The Key Vanishes: Scientist Outlines Unbreakable Code [NEW YORK TIMES - free reg required]
February 20, 2001 9:17 AM   Subscribe

The Key Vanishes: Scientist Outlines Unbreakable Code [NEW YORK TIMES - free reg required]
In essence, the researcher, Dr. Michael Rabin and his Ph.D. student Yan Zong Bing, have discovered a way to make a code based on a key that vanishes even as it is used. While they are not the first to have thought of such an idea, Dr. Rabin says that never before has anyone been able to make it both workable and to prove mathematically that the code cannot be broken.
Once this gets out, the debate on exporting strong crypto would seem to be essentially over.
posted by mikewas (10 comments total)
Actually, there's less there than meets the eye. This page reprints the article and then includes some insightful commentary on it.
posted by Steven Den Beste at 9:29 AM on February 20, 2001

I don't get how this is a new idea. It's just a "one-time pad", one of the simplest methods of encryption, combined with a suggestion for a method of getting the one-time pad bits. Yes, it's theoretically unbreakable, since the key is the same length as the message (you could provide a different key that would make the ciphertext decrypt to something else).

However, the fact that this scheme is not susceptible to a cryptanalytic attack doesn't mean it can't be attacked at all. All an attacker has to do is figure out how to interpret your "start getting random bits from source X at time Y" messages, and be able to record any bitstream that's coming into your home. There really aren't that many bitstreams that can practically be received by two people at distant locations in exactly the same form. If you tap their phone line, their Internet connection, the connection to their satellite dish, and record all TV and radio signals they can pick up, you're pretty much set. (Remember you have to be tapping something somehow to intercept the message in the first place.)

posted by mcguirk at 9:40 AM on February 20, 2001

I am amazed at the tone of this article, and of Dr. Lipton's. There's nothing new here, other than an efficient (???) way to share the pad.
as a computer scientist, he appreciated the proof that the code could not be broken.
It's pretty goddam obvious that a pad as long as the plaintext is unbreakable. I'm no "computer scientist," (yet) but that's old news.
posted by sonofsamiam at 10:42 AM on February 20, 2001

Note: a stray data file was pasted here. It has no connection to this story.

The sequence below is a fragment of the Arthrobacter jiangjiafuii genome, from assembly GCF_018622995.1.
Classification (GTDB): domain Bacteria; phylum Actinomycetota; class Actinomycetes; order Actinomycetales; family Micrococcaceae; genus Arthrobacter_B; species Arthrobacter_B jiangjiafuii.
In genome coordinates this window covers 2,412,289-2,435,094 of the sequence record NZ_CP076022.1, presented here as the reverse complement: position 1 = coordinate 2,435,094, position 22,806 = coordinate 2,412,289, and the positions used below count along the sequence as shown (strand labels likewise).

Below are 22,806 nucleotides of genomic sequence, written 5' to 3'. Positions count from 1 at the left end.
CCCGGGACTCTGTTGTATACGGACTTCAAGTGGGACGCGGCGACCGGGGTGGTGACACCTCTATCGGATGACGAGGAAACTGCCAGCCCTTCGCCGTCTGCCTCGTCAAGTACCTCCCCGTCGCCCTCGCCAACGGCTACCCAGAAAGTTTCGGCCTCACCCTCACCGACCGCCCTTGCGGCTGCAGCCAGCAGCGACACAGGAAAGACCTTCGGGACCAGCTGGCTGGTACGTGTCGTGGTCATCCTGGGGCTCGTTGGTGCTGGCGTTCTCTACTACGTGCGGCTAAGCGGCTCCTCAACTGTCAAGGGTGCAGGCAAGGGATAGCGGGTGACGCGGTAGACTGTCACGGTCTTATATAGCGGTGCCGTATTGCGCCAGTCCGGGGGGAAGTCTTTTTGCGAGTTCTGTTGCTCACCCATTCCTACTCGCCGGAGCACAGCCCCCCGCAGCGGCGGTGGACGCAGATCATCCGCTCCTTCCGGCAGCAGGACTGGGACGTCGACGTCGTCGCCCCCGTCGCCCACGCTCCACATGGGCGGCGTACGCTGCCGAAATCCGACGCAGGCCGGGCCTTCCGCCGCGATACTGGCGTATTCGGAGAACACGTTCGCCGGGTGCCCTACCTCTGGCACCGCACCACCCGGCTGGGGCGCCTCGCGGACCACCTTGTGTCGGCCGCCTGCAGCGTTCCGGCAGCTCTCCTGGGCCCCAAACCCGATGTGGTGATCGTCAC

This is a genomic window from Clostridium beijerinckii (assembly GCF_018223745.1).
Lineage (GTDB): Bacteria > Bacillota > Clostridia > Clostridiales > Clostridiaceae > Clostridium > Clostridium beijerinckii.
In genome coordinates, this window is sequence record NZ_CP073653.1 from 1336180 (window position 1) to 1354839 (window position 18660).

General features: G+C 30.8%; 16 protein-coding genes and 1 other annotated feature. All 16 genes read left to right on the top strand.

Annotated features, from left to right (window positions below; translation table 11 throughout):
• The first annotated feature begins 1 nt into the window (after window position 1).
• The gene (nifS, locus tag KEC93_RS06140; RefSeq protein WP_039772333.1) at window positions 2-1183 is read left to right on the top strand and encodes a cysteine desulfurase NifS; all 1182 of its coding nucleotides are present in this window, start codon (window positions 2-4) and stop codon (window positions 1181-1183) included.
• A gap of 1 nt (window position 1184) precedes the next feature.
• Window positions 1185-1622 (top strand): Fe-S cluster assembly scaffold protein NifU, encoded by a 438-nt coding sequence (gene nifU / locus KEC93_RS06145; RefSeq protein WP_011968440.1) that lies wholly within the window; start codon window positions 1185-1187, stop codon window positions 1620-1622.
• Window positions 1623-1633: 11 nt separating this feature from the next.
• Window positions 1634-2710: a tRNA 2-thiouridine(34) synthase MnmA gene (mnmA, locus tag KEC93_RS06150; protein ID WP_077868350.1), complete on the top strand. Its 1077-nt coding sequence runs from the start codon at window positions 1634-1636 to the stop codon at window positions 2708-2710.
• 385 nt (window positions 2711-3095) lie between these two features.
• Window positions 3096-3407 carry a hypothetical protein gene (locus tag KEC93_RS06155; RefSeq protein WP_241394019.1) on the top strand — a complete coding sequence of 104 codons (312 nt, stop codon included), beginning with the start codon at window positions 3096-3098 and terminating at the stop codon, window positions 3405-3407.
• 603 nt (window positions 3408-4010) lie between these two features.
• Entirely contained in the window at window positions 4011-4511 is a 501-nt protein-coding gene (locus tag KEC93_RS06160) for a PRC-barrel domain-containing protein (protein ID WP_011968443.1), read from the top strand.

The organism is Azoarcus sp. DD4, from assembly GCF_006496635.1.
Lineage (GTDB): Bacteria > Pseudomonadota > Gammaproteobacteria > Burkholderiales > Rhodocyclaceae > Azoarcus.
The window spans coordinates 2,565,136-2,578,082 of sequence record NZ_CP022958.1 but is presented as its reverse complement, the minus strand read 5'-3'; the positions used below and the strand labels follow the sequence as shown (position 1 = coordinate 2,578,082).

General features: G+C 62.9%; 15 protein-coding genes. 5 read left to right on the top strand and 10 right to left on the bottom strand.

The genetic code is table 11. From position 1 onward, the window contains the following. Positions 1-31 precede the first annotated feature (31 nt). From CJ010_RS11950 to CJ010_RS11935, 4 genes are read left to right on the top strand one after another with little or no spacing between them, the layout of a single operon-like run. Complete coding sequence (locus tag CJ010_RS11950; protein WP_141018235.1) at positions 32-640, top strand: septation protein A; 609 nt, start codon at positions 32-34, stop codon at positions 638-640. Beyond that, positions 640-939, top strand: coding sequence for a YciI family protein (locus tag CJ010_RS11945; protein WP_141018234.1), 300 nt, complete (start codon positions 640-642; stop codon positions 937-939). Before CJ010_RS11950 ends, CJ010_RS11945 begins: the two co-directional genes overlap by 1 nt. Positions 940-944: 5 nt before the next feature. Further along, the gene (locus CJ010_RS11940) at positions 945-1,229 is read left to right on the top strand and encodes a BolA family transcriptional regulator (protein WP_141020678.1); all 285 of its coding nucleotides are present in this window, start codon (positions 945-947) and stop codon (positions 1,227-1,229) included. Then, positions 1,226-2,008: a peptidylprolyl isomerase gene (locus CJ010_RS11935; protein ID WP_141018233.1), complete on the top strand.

New to me, and sounds pretty cool. Not everybody knows stuff about computer code and cryptography!
posted by gramcracker at 11:03 AM on February 20, 2001

Wow! This method of encryption is so good, I can't even access the webpage about it!

(then again, maybe the site was just down...)
posted by astro38 at 11:59 AM on February 20, 2001

I think the thrust of the article is slightly different than represented by the commentary Steven pointed to.

The point isn't really whether someone can de-crypt the message simultaneously; it's whether someone can come in after the fact - say, an Independent Counsel - and access your key codes to decrypt the message. The key codes are gone.

Of course, that's the functional equivalent of locking your data in a tamper-proof safe and then melting down the key. The IC can't get it, but neither can you. Hmm.
posted by mikewas at 1:38 PM on February 20, 2001

Hmm. Mercury Rising? Anyone?

And if you delete the key, how do you DECRYPT it? and what's the point if you can't decrypt it?
posted by eljuanbobo at 2:04 PM on February 20, 2001

Mike, it doesn't protect you against a search warrant. The only way the receiver can decrypt the message is if he does so as he's receiving it, and then stores the result in clear on his computer if he chooses to keep it.

If it gets stored encrypted, the receiver is in exactly the same bind as anyone else, because the key is gone. He only gets one chance to decrypt, and it has to be done right away.
posted by Steven Den Beste at 2:30 PM on February 20, 2001

Not everybody knows stuff about computer code and cryptography!

And that's the problem. Public-key encryption is a neat (and for most purposes secure) way to give your email the protection of, say, an envelope for a letter. And yet because crypto is presented as "hard" and "involves mathematics", and because strong crypto is a political firecracker, it's still a pain in the arse to use it. (The two, I suspect, are not disconnected.)

Anyway, that's why STAND was formed: to provide an alternative source of information for those poor MPs who automatically link encryption to "terrorists, child pornographers and drug smugglers".
posted by holgate at 5:52 PM on February 20, 2001

"This message will self-destruct in 5 seconds"..... hehe
posted by PWA_BadBoy at 7:20 PM on February 20, 2001

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